What we do know is that this new federal Act will override any state legislation on human rights and there will be created a new position of a Commonwealth Religious Freedoms Commissioner to keep us all on the straight and narrow.

    memo to Kaye Lee : have you been able to find a draft of the new legislation ?

  17. Michael Taylor

    Kaye, one of the many things I love about your articles are the punchy last sentences. If you were a boxer, you’d be landing the knockout blow.

  18. GL

    Commonwealth Religious Freedoms Commissioner B. Houston?

  19. Billy

    Kaye, gosh, you have done it again. Such a short succinct summary that sums up the file that is Australian democracy. In

  20. Kaye Lee


    “The government has taken the extraordinary step of withholding the draft bill from its own supporters before it expects them to vote for it on the floor of Parliament. The government keeps its own backbenchers in the dark, too.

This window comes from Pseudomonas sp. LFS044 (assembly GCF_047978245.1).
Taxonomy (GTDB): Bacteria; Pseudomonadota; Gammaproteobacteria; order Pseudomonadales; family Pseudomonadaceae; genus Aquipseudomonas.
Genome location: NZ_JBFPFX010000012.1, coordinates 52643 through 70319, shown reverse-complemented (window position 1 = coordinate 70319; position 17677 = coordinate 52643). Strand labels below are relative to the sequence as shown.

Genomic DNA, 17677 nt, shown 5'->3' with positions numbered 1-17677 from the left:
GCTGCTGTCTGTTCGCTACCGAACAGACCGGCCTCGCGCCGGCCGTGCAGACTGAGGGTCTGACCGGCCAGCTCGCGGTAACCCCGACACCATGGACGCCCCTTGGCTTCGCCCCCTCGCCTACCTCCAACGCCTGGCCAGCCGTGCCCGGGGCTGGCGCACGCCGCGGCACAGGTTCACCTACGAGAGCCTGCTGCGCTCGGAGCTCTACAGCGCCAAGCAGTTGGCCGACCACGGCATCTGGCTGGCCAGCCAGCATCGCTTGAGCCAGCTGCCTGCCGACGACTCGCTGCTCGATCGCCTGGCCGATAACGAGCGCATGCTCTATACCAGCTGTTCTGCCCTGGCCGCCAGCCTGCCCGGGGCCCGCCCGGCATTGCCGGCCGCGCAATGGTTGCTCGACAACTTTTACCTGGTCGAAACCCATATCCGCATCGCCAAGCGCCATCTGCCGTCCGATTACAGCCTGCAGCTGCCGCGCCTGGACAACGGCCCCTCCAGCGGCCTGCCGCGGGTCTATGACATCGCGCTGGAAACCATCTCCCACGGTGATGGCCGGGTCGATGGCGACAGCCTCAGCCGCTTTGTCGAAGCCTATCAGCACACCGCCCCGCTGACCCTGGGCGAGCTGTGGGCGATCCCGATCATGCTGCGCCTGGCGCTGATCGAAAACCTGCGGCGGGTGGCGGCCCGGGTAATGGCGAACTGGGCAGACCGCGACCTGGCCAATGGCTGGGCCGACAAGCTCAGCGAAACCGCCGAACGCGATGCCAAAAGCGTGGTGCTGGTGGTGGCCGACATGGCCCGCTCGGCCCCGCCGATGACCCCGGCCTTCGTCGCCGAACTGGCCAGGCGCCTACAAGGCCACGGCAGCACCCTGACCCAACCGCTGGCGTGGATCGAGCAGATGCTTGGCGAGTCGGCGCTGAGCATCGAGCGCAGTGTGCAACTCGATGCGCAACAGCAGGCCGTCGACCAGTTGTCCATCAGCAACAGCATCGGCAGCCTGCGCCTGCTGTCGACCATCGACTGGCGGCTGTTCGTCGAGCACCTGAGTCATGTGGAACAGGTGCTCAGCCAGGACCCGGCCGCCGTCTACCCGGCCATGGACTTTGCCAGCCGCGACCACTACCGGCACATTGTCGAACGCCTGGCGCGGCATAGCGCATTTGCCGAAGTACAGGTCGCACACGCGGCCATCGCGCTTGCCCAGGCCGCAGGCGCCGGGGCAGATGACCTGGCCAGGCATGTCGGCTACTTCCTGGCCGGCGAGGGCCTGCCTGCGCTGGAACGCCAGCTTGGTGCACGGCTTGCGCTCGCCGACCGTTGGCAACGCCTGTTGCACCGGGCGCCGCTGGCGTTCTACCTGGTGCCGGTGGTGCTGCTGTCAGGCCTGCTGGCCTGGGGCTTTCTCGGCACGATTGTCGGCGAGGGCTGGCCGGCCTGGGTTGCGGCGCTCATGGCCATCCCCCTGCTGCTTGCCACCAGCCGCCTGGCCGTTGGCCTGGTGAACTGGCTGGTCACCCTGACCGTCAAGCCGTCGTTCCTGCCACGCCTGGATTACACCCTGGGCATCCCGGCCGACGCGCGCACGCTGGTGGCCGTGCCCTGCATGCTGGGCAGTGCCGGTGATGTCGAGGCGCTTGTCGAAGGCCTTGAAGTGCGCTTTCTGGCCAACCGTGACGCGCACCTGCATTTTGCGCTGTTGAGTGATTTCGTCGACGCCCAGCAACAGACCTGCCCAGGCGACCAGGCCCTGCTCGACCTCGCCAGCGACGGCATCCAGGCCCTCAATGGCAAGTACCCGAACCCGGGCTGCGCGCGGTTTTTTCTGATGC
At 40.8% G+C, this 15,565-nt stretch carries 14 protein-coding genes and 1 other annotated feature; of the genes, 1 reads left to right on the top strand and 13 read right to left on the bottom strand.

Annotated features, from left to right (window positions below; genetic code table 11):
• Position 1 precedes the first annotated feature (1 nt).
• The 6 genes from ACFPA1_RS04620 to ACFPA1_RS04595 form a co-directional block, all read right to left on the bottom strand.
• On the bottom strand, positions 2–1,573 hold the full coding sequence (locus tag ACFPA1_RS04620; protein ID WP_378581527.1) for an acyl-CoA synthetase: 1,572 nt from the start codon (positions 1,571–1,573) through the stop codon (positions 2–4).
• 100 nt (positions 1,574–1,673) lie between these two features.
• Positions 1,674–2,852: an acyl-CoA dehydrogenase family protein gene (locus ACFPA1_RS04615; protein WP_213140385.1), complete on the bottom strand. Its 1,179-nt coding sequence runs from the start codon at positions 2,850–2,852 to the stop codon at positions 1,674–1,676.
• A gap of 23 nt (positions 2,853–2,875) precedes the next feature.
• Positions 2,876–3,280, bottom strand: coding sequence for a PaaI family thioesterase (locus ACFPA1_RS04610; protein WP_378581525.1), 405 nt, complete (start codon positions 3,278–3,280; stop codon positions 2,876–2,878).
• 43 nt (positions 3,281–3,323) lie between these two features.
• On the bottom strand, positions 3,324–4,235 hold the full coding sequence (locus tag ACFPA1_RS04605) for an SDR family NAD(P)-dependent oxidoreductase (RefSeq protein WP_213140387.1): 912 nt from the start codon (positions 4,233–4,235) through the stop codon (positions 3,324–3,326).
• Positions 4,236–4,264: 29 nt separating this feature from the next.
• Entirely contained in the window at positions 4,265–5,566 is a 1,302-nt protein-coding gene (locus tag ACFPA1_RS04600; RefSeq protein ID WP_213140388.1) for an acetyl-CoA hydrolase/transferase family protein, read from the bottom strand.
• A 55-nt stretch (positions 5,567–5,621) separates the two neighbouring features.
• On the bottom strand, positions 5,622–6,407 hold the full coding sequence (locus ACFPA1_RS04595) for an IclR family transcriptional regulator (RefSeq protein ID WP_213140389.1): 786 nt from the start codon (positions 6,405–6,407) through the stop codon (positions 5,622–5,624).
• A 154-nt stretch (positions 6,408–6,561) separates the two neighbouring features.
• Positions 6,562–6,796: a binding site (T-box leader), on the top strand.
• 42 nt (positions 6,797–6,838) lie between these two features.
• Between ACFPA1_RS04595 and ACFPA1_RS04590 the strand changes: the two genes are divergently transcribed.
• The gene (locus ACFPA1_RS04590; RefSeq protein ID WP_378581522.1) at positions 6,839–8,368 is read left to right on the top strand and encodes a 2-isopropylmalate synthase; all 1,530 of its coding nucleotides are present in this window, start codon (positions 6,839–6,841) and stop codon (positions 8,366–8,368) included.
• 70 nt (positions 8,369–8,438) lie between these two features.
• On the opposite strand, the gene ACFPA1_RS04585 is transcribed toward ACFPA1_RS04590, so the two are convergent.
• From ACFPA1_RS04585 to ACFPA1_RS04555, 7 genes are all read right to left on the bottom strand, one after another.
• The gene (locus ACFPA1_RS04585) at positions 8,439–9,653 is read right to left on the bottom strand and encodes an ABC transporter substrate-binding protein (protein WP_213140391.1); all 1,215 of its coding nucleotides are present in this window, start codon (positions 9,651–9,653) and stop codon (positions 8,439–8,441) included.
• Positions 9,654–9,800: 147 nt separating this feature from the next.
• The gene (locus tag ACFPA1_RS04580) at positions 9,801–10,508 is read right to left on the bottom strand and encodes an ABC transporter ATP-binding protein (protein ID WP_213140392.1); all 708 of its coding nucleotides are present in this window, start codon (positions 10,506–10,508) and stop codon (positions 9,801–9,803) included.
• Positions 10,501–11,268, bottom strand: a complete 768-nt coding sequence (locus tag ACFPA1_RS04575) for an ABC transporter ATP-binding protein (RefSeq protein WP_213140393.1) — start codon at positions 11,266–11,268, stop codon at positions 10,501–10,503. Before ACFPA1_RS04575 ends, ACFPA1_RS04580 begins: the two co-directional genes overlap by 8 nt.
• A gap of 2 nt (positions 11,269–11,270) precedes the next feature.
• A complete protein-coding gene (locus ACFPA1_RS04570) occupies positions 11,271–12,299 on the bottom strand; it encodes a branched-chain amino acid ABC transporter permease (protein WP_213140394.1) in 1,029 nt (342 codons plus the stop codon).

The bill is so secret that few can be sure how it will work if it is ever passed. The Attorney-General, Michaelia Cash, outlined drastic changes last week to scale back the plan drafted by her predecessor, Christian Porter, but she only gave the backbench committee a five-page outline.”


    Be vewwy vewwy kwiet – it’s a seekwet.

  21. GL

    Kaye Lee,

    And on that depressing, but not wholly unexpected LNP sneaky crap note, I think I’ll go and listen to Mike Oldfield’s album Incantations to take my mind off the never ending vileness of the scum that is Scummo and Crony Co. Inc..

    Have a good night all.

  22. Michael Taylor

    Kaye, big difference from what Julia Gillard wanted to do, that is, not dwell in secrecy.

    She saw the value in social media as the answer to the right-wing MSM. Her plan was to throw open proposed policies to the general public to gauge their reaction, and to absorb new ideas.